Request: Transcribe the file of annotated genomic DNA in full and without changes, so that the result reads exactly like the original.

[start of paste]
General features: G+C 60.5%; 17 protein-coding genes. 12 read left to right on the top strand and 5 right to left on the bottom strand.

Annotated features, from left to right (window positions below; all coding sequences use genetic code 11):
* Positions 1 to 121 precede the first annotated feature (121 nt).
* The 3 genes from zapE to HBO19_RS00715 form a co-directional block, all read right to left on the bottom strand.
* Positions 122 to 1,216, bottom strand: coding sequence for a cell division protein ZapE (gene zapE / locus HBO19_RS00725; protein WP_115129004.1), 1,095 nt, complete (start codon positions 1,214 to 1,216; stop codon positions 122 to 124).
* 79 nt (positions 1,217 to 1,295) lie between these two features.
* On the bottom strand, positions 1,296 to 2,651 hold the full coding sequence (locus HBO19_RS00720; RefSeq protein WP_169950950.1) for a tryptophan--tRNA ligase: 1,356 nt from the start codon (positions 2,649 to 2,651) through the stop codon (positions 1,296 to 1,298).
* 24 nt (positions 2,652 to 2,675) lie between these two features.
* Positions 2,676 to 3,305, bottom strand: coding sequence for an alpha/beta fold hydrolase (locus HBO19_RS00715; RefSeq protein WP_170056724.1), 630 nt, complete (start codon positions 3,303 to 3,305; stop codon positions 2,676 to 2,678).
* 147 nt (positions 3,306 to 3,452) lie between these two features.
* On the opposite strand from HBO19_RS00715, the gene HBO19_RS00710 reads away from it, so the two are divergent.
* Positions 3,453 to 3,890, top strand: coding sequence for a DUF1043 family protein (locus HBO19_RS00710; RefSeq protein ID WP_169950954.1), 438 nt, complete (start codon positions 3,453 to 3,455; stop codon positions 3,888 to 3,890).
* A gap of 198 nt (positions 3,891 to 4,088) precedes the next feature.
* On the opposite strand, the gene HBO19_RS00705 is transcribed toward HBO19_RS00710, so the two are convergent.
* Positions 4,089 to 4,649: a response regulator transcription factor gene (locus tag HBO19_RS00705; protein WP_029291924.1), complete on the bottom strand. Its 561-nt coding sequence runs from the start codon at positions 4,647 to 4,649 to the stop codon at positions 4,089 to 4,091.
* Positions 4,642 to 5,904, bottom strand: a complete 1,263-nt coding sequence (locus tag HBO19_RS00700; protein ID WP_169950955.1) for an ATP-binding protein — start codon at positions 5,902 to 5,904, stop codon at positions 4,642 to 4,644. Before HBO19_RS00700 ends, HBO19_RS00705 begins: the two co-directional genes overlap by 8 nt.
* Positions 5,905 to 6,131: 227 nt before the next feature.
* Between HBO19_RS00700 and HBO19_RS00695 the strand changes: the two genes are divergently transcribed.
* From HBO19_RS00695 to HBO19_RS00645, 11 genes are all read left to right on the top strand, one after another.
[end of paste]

General features: G+C 60.5%; 17 protein-coding genes. 12 read left to right on the top strand and 5 right to left on the bottom strand.

Annotated features, from left to right (window positions below; all coding sequences use genetic code 11):
* Positions 1 to 121 precede the first annotated feature (121 nt).
* The 3 genes from zapE to HBO19_RS00715 form a co-directional block, all read right to left on the bottom strand.
* Positions 122 to 1,216, bottom strand: coding sequence for a cell division protein ZapE (gene zapE / locus HBO19_RS00725; protein WP_115129004.1), 1,095 nt, complete (start codon positions 1,214 to 1,216; stop codon positions 122 to 124).
* 79 nt (positions 1,217 to 1,295) lie between these two features.
* On the bottom strand, positions 1,296 to 2,651 hold the full coding sequence (locus HBO19_RS00720; RefSeq protein WP_169950950.1) for a tryptophan--tRNA ligase: 1,356 nt from the start codon (positions 2,649 to 2,651) through the stop codon (positions 1,296 to 1,298).
* 24 nt (positions 2,652 to 2,675) lie between these two features.
* Positions 2,676 to 3,305, bottom strand: coding sequence for an alpha/beta fold hydrolase (locus HBO19_RS00715; RefSeq protein WP_170056724.1), 630 nt, complete (start codon positions 3,303 to 3,305; stop codon positions 2,676 to 2,678).
* 147 nt (positions 3,306 to 3,452) lie between these two features.
* On the opposite strand from HBO19_RS00715, the gene HBO19_RS00710 reads away from it, so the two are divergent.
* Positions 3,453 to 3,890, top strand: coding sequence for a DUF1043 family protein (locus HBO19_RS00710; RefSeq protein ID WP_169950954.1), 438 nt, complete (start codon positions 3,453 to 3,455; stop codon positions 3,888 to 3,890).
* A gap of 198 nt (positions 3,891 to 4,088) precedes the next feature.
* On the opposite strand, the gene HBO19_RS00705 is transcribed toward HBO19_RS00710, so the two are convergent.
* Positions 4,089 to 4,649: a response regulator transcription factor gene (locus tag HBO19_RS00705; protein WP_029291924.1), complete on the bottom strand. Its 561-nt coding sequence runs from the start codon at positions 4,647 to 4,649 to the stop codon at positions 4,089 to 4,091.
* Positions 4,642 to 5,904, bottom strand: a complete 1,263-nt coding sequence (locus tag HBO19_RS00700; protein ID WP_169950955.1) for an ATP-binding protein — start codon at positions 5,902 to 5,904, stop codon at positions 4,642 to 4,644. Before HBO19_RS00700 ends, HBO19_RS00705 begins: the two co-directional genes overlap by 8 nt.
* Positions 5,905 to 6,131: 227 nt before the next feature.
* Between HBO19_RS00700 and HBO19_RS00695 the strand changes: the two genes are divergently transcribed.
* From HBO19_RS00695 to HBO19_RS00645, 11 genes are all read left to right on the top strand, one after another.